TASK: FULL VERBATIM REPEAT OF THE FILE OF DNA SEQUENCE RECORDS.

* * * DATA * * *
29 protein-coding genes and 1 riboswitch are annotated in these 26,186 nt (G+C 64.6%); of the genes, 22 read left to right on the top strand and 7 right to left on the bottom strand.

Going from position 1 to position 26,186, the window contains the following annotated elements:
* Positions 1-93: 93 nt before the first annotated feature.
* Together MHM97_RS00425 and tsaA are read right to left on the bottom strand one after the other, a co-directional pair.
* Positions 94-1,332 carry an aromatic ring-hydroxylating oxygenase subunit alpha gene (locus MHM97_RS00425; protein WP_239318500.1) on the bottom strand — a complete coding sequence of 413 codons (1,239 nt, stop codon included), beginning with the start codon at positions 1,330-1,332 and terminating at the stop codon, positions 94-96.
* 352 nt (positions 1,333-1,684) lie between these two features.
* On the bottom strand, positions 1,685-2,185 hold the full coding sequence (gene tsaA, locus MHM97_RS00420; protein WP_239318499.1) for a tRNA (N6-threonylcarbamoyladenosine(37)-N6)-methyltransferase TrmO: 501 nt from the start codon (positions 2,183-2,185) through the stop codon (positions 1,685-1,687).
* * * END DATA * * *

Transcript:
29 protein-coding genes and 1 riboswitch are annotated in these 26,186 nt (G+C 64.6%); of the genes, 22 read left to right on the top strand and 7 right to left on the bottom strand.

Going from position 1 to position 26,186, the window contains the following annotated elements:
* Positions 1-93: 93 nt before the first annotated feature.
* Together MHM97_RS00425 and tsaA are read right to left on the bottom strand one after the other, a co-directional pair.
* Positions 94-1,332 carry an aromatic ring-hydroxylating oxygenase subunit alpha gene (locus MHM97_RS00425; protein WP_239318500.1) on the bottom strand — a complete coding sequence of 413 codons (1,239 nt, stop codon included), beginning with the start codon at positions 1,330-1,332 and terminating at the stop codon, positions 94-96.
* 352 nt (positions 1,333-1,684) lie between these two features.
* On the bottom strand, positions 1,685-2,185 hold the full coding sequence (gene tsaA, locus MHM97_RS00420; protein WP_239318499.1) for a tRNA (N6-threonylcarbamoyladenosine(37)-N6)-methyltransferase TrmO: 501 nt from the start codon (positions 2,183-2,185) through the stop codon (positions 1,685-1,687).